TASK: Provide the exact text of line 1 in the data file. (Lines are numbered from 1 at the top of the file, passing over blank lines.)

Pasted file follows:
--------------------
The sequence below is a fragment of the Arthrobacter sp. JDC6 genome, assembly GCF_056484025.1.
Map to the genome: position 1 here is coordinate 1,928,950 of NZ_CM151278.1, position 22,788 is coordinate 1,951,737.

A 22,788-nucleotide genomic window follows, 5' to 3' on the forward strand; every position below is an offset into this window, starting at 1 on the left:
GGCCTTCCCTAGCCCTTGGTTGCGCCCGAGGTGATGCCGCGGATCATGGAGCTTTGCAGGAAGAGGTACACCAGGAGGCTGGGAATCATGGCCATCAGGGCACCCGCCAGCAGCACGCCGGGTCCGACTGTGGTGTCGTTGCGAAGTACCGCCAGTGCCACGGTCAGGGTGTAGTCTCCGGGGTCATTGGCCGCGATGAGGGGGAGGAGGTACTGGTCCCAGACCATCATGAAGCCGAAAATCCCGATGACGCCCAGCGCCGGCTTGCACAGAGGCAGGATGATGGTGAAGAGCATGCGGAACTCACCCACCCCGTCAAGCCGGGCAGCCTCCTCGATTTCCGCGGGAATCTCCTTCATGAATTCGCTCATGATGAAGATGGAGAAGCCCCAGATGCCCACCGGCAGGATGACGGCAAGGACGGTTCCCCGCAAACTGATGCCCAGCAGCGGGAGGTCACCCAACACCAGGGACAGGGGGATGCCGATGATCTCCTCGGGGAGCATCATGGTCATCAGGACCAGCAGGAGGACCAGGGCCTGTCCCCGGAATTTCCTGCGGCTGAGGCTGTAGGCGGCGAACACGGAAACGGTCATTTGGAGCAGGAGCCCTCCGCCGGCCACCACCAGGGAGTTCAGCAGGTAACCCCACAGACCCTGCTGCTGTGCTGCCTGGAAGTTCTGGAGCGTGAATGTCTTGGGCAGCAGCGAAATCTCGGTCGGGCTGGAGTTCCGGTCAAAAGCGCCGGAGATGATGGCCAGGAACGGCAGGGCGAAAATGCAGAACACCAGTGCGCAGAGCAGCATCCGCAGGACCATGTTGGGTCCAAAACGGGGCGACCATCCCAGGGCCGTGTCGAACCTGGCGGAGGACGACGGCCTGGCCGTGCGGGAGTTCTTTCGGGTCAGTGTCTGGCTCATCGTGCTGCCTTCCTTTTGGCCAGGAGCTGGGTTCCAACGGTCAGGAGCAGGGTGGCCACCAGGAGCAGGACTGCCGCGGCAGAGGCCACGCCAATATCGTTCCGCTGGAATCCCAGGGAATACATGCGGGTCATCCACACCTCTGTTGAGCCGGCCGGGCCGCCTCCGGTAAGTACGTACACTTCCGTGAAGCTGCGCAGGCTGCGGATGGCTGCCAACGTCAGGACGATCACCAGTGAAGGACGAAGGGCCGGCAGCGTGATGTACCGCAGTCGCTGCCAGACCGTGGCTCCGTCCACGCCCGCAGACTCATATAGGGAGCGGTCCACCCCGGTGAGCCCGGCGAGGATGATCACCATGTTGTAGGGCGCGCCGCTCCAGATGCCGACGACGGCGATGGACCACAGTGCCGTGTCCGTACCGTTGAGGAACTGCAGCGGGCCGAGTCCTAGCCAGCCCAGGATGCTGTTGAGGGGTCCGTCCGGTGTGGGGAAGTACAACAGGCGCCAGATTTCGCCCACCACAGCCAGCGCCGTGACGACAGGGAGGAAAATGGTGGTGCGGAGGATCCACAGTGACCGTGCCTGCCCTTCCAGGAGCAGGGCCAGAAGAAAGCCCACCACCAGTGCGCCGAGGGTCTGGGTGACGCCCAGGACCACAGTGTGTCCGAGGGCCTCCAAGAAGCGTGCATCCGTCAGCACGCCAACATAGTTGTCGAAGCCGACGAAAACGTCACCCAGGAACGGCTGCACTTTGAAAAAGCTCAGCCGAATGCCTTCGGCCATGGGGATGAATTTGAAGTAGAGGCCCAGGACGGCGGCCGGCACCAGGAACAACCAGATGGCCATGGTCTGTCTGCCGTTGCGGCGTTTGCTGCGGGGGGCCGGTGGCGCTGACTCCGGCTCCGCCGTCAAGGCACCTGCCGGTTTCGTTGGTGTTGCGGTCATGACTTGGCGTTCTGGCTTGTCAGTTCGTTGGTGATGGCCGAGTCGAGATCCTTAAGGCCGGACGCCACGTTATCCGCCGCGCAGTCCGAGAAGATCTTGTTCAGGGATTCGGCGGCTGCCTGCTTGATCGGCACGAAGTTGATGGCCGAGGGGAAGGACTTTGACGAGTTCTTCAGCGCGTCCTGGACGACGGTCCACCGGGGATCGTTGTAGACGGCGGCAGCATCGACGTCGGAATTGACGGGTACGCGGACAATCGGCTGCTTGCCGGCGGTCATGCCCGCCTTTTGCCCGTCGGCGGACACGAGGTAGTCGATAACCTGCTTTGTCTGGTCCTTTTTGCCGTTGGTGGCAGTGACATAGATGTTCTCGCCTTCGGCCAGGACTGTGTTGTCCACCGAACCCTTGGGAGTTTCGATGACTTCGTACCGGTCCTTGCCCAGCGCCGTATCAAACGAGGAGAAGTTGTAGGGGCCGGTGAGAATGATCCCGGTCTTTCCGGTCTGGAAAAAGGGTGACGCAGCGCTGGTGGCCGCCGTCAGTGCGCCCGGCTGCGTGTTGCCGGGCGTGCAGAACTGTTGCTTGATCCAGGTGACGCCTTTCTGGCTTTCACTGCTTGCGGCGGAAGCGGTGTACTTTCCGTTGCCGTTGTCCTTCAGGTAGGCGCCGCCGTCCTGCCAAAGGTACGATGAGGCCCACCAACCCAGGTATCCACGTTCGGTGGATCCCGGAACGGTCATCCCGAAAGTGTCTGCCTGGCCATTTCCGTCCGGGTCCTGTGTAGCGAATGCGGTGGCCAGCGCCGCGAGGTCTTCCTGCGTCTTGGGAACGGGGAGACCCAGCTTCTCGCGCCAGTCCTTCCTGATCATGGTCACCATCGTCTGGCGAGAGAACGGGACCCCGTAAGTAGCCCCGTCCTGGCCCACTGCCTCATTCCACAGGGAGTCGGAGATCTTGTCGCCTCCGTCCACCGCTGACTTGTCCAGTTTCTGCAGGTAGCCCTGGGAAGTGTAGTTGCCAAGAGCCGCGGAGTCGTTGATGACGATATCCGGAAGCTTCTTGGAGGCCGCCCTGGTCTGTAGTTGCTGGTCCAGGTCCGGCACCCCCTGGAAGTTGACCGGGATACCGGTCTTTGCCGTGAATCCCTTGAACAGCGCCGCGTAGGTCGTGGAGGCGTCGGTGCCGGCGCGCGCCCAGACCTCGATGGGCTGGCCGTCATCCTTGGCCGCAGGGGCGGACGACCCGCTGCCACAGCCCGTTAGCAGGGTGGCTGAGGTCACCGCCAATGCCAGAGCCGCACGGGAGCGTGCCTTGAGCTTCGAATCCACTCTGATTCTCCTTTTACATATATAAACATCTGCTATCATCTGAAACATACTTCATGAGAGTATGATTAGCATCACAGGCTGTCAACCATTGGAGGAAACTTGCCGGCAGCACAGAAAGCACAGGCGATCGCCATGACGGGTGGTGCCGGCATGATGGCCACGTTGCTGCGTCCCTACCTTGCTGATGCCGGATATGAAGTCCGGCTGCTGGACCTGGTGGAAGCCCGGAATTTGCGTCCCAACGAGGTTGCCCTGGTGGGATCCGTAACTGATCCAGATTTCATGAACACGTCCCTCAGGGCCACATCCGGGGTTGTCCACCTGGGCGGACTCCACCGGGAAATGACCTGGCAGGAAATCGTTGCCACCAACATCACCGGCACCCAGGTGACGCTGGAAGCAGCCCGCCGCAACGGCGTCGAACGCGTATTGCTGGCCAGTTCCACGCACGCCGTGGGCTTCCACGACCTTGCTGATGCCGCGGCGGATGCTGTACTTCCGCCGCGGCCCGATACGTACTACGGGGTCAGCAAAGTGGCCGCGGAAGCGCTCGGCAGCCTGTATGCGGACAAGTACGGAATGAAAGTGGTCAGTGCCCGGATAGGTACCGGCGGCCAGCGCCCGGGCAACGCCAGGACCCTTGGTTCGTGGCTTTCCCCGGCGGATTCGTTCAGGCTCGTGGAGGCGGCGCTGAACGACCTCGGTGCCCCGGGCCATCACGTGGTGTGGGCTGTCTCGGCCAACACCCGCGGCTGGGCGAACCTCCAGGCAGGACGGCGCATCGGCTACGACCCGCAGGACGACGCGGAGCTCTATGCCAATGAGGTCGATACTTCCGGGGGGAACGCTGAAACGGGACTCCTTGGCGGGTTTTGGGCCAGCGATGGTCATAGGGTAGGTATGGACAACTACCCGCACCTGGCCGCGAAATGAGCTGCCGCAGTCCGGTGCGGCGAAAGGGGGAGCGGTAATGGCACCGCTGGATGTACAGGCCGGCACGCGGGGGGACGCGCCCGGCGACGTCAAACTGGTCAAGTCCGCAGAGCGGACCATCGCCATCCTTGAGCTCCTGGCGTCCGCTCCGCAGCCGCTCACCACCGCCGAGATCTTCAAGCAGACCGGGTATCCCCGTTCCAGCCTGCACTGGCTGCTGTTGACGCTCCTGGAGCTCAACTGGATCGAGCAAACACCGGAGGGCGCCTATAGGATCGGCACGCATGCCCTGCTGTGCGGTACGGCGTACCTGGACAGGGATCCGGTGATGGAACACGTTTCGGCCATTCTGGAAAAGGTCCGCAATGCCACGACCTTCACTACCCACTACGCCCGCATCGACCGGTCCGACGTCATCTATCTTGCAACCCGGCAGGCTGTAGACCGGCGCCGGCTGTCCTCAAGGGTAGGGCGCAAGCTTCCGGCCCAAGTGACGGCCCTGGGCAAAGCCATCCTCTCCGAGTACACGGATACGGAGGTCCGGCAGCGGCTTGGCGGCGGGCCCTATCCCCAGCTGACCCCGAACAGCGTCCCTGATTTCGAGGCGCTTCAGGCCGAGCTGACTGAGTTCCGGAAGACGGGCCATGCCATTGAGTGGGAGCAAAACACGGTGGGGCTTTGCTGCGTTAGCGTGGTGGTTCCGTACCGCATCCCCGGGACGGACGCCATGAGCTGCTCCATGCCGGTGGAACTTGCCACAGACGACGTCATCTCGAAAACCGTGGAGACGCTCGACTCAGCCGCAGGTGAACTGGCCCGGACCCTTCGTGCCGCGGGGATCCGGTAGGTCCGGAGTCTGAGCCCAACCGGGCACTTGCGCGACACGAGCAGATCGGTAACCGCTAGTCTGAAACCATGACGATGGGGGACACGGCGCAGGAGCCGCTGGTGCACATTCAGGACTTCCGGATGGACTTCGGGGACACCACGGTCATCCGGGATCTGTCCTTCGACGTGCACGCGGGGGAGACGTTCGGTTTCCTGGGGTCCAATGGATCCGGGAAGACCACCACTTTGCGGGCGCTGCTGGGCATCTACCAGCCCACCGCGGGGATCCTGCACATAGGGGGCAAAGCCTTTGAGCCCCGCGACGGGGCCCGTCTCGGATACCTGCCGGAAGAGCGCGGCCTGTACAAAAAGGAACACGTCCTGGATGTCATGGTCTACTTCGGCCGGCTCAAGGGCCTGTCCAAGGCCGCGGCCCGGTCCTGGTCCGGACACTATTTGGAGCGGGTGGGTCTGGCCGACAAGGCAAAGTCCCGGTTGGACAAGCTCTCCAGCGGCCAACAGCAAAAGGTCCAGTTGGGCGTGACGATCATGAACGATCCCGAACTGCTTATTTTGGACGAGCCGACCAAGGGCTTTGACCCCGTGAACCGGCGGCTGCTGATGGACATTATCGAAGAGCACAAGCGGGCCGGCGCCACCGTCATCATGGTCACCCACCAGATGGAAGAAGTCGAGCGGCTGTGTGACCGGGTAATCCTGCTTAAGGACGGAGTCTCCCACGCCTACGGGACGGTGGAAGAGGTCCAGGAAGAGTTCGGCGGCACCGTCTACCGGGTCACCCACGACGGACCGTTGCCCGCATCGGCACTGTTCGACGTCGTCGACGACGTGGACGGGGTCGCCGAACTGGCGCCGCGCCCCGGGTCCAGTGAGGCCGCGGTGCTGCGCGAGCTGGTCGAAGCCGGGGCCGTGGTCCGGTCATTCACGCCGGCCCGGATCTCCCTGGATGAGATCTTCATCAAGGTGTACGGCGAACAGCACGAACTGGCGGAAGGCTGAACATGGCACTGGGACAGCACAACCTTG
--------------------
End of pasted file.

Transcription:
The sequence below is a fragment of the Arthrobacter sp. JDC6 genome, assembly GCF_056484025.1.